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Support Care Cancer. 2019 Jun 5. doi: 10.1007/s00520-019-04894-y. [Epub ahead of print]

The association between cancer care coordination and quality of life is stronger for breast cancer patients with lower health literacy: A Greater Plains Collaborative study.

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5240 MERF, Holden Comprehensive Cancer Center, University of Iowa, Iowa City, IA, 52242, USA.
Department of Medicine, University of Kansas Medical Center and University of Kansas Cancer Center, Kansas City, KS, USA.
Division of Hematology, Oncology and Transplantation, 420 Delaware St SE, MMC 480, Minneapolis, MN, 55455, USA.
Community and Health Systems, Nursing W433, Indiana University, Indianapolis, IN, 47405, USA.
Carbone Cancer Center and Department of Population Health Sciences, School of Medicine and Public Health, University of Wisconsin-Madison, 610 Walnut St., WARF Room 307, Madison, WI, 53726, USA.
Division of Hematology, Oncology and Transplantation, Medical College of Wisconsin, Watertown Plank Road, 4th Fl Cancer Center, Milwaukee, WI, 53226, USA.
Science of Nursing Care, Nursing W401, Indiana University, Indianapolis, IN, 46220, USA.
N319 CPHB, Holden Comprehensive Cancer Center, University of Iowa, Iowa City, IA, 52242, USA.
S441A CPHB, Department of Epidemiology, University of Iowa, Iowa City, IA, 52242, USA.



Health literacy (HL) and cancer care coordination (CCC) were examined for their relationship to quality of life (QOL) among breast cancer survivors. CCC was hypothesized to have a stronger relationship to QOL for women with lower HL.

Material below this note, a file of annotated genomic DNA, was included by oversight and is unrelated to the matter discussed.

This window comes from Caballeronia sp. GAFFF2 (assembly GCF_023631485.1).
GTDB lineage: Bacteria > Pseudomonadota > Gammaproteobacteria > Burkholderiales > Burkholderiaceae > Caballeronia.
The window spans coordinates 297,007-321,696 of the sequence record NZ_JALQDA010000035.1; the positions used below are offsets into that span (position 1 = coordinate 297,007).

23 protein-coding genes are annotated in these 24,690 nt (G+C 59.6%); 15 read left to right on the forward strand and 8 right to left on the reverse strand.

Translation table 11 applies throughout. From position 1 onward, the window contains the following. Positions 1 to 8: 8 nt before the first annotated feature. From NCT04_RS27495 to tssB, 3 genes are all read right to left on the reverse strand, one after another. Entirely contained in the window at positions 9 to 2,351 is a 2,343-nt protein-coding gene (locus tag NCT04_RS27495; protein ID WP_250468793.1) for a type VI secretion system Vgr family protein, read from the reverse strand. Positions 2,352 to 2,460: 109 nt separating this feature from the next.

Women (N = 1138) who had completed treatment for Stage 0-III, ductal carcinoma breast cancer between January 2013 and May 2014 at one of eight large medical centers responded to a mailed questionnaire. Responses to questions about survivorship care planning and presence of professional care coordinator were combined to form an index of CCC. An index of HL was also derived. QOL was measured using the Functional Assessment of Cancer Therapy-Breast (FACT-B) scales.


74.3% (N = 845) of patients reported having a health professional coordinate their care during treatment and 78.8% (N = 897) reported receiving survivorship care planning. CCC was classified as none, partial, or high for 7.1%, 32.7%, and 60.2% of the patients, respectively. Except for emotional well-being, the interaction between HL and CCC was significant for all QOL domains (p < .05); the effect of CCC on FACT-B scores was largest for people with lower HL. For the 39.8% of patients with less than high CCC, 111 (27.3%) had a level of HL associated with clinically meaningful lower QOL.


The association between CCC and later QOL is strongest for people who have lower HL. Prioritizing care coordination for patients with lower health literacy may be an effective strategy in a setting of limited resources.


Breast cancer; Care coordination; Health literacy; Quality of life; Survivorship


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